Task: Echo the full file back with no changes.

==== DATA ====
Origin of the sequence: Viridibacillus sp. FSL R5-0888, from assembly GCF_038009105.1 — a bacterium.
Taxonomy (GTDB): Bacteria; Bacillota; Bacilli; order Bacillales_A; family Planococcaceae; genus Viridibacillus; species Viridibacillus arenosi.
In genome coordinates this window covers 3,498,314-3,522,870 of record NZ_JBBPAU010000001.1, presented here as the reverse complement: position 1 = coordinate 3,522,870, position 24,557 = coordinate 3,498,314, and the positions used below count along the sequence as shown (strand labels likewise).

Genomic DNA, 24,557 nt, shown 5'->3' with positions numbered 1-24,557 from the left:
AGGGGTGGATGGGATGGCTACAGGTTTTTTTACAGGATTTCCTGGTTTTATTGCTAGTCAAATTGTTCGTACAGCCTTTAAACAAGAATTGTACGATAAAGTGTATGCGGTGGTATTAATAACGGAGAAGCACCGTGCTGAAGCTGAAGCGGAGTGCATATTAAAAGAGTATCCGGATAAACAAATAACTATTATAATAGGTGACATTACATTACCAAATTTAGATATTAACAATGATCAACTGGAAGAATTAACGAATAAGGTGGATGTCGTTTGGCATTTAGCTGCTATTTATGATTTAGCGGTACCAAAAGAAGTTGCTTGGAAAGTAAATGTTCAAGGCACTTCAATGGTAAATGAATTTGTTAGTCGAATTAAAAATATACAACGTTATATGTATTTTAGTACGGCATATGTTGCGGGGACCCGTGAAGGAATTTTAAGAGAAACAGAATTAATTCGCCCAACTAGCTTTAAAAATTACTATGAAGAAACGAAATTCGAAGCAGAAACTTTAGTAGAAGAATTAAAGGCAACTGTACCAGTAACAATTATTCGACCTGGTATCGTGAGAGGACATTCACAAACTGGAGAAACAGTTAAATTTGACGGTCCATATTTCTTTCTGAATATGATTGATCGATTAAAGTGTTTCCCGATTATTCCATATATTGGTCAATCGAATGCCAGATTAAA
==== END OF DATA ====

Origin of the sequence: Viridibacillus sp. FSL R5-0888, from assembly GCF_038009105.1 — a bacterium.
Taxonomy (GTDB): Bacteria; Bacillota; Bacilli; order Bacillales_A; family Planococcaceae; genus Viridibacillus; species Viridibacillus arenosi.
In genome coordinates this window covers 3,498,314-3,522,870 of record NZ_JBBPAU010000001.1, presented here as the reverse complement: position 1 = coordinate 3,522,870, position 24,557 = coordinate 3,498,314, and the positions used below count along the sequence as shown (strand labels likewise).

Genomic DNA, 24,557 nt, shown 5'->3' with positions numbered 1-24,557 from the left:
AGGGGTGGATGGGATGGCTACAGGTTTTTTTACAGGATTTCCTGGTTTTATTGCTAGTCAAATTGTTCGTACAGCCTTTAAACAAGAATTGTACGATAAAGTGTATGCGGTGGTATTAATAACGGAGAAGCACCGTGCTGAAGCTGAAGCGGAGTGCATATTAAAAGAGTATCCGGATAAACAAATAACTATTATAATAGGTGACATTACATTACCAAATTTAGATATTAACAATGATCAACTGGAAGAATTAACGAATAAGGTGGATGTCGTTTGGCATTTAGCTGCTATTTATGATTTAGCGGTACCAAAAGAAGTTGCTTGGAAAGTAAATGTTCAAGGCACTTCAATGGTAAATGAATTTGTTAGTCGAATTAAAAATATACAACGTTATATGTATTTTAGTACGGCATATGTTGCGGGGACCCGTGAAGGAATTTTAAGAGAAACAGAATTAATTCGCCCAACTAGCTTTAAAAATTACTATGAAGAAACGAAATTCGAAGCAGAAACTTTAGTAGAAGAATTAAAGGCAACTGTACCAGTAACAATTATTCGACCTGGTATCGTGAGAGGACATTCACAAACTGGAGAAACAGTTAAATTTGACGGTCCATATTTCTTTCTGAATATGATTGATCGATTAAAGTGTTTCCCGATTATTCCATATATTGGTCAATCGAATGCCAGATTAAA